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NEW YORK (AP) — The NBA has denied the Toronto Raptors’ protest of their 102-99 loss to the Sacramento Kings on Nov. 20.

The league announced the decision Friday.

Toronto argued that the game officials incorrectly called for an instant replay review of whether the Raptors’ Terrence Ross released a 3-point shot prior to the expiration of actual time remaining.

The Replay Center official reviewed video of the play using a digital timer and determined the actual time remaining in the game expired before Ross released his shot, and the shot therefore did not count.

The league found that calling for an instant replay review in this case was consistent with the playing rules because the game officials determined that there was a clock malfunction.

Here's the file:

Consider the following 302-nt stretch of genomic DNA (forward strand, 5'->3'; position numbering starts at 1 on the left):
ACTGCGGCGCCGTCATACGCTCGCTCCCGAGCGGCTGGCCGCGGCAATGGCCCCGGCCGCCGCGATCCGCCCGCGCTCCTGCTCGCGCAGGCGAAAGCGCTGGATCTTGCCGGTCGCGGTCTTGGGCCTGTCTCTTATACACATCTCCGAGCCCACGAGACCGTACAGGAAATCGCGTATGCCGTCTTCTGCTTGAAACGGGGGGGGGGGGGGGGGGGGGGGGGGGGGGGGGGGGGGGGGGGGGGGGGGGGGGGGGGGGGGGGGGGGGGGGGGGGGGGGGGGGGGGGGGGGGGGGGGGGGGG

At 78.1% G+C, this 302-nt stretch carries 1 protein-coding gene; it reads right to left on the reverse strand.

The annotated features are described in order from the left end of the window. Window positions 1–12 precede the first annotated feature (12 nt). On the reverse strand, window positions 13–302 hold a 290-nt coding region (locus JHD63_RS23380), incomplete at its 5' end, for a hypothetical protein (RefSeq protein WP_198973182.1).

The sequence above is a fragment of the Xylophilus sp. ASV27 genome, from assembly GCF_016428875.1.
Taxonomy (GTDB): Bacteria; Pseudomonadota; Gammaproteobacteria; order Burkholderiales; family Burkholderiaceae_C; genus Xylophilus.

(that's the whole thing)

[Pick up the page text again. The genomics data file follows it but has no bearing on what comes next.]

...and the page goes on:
Cody Zeller throws it down all over Bismack Biyombo (VIDEO)

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Nobody can stop the Zeller brothers!

Well, that’s not exactly true. But in this case, Bismack Biyombo tried and Cody Zeller threw it down with authority over him.

I’m not starting a “Cody Zeller for the dunk contest” campaign, but this was impressive.

Doc Rivers doesn’t think Clippers complain too much to referees

PORTLAND, OR - APRIL 29: Doc Rivers of the Los Angeles Clippers has some words with referee Sean Wright #4 in the first quarter of Game Six of the Western Conference Quarterfinals during the 2016 NBA Playoffs at the Moda Center on April 29, 2016 in Portland, Oregon. NOTE TO USER: User expressly acknowledges and agrees that by downloading and/or using this photograph, user is consenting to the terms and conditions of the Getty Images License Agreement. (Photo by Steve Dykes/Getty Images)